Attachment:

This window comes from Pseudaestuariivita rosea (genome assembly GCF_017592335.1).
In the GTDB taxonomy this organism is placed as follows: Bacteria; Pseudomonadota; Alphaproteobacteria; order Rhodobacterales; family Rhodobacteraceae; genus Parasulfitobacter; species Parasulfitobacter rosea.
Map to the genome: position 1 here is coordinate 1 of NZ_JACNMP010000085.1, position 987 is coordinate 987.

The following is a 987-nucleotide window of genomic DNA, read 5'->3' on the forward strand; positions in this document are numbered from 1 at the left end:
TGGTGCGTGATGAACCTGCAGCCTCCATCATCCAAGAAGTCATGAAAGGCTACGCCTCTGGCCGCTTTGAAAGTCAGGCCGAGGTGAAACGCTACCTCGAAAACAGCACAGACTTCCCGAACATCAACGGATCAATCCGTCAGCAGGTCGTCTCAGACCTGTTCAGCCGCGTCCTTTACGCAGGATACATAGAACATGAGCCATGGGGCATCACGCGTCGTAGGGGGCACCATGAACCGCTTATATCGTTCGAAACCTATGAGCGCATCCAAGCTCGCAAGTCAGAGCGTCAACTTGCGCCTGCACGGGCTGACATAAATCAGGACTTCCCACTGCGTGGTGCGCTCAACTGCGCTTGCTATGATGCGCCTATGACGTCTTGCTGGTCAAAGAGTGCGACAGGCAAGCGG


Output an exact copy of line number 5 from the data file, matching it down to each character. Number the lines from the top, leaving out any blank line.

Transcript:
TGGTGCGTGATGAACCTGCAGCCTCCATCATCCAAGAAGTCATGAAAGGCTACGCCTCTGGCCGCTTTGAAAGTCAGGCCGAGGTGAAACGCTACCTCGAAAACAGCACAGACTTCCCGAACATCAACGGATCAATCCGTCAGCAGGTCGTCTCAGACCTGTTCAGCCGCGTCCTTTACGCAGGATACATAGAACATGAGCCATGGGGCATCACGCGTCGTAGGGGGCACCATGAACCGCTTATATCGTTCGAAACCTATGAGCGCATCCAAGCTCGCAAGTCAGAGCGTCAACTTGCGCCTGCACGGGCTGACATAAATCAGGACTTCCCACTGCGTGGTGCGCTCAACTGCGCTTGCTATGATGCGCCTATGACGTCTTGCTGGTCAAAGAGTGCGACAGGCAAGCGG